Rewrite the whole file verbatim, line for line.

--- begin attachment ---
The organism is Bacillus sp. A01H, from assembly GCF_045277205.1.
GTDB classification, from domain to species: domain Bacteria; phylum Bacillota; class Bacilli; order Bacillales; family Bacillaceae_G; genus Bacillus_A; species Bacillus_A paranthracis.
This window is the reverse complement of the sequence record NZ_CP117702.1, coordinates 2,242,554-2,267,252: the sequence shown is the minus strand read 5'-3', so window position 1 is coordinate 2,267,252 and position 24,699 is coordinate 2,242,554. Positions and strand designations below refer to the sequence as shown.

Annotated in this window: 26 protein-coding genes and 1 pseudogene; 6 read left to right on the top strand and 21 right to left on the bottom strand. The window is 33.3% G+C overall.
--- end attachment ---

The organism is Bacillus sp. A01H, from assembly GCF_045277205.1.
GTDB classification, from domain to species: domain Bacteria; phylum Bacillota; class Bacilli; order Bacillales; family Bacillaceae_G; genus Bacillus_A; species Bacillus_A paranthracis.
This window is the reverse complement of the sequence record NZ_CP117702.1, coordinates 2,242,554-2,267,252: the sequence shown is the minus strand read 5'-3', so window position 1 is coordinate 2,267,252 and position 24,699 is coordinate 2,242,554. Positions and strand designations below refer to the sequence as shown.

Annotated in this window: 26 protein-coding genes and 1 pseudogene; 6 read left to right on the top strand and 21 right to left on the bottom strand. The window is 33.3% G+C overall.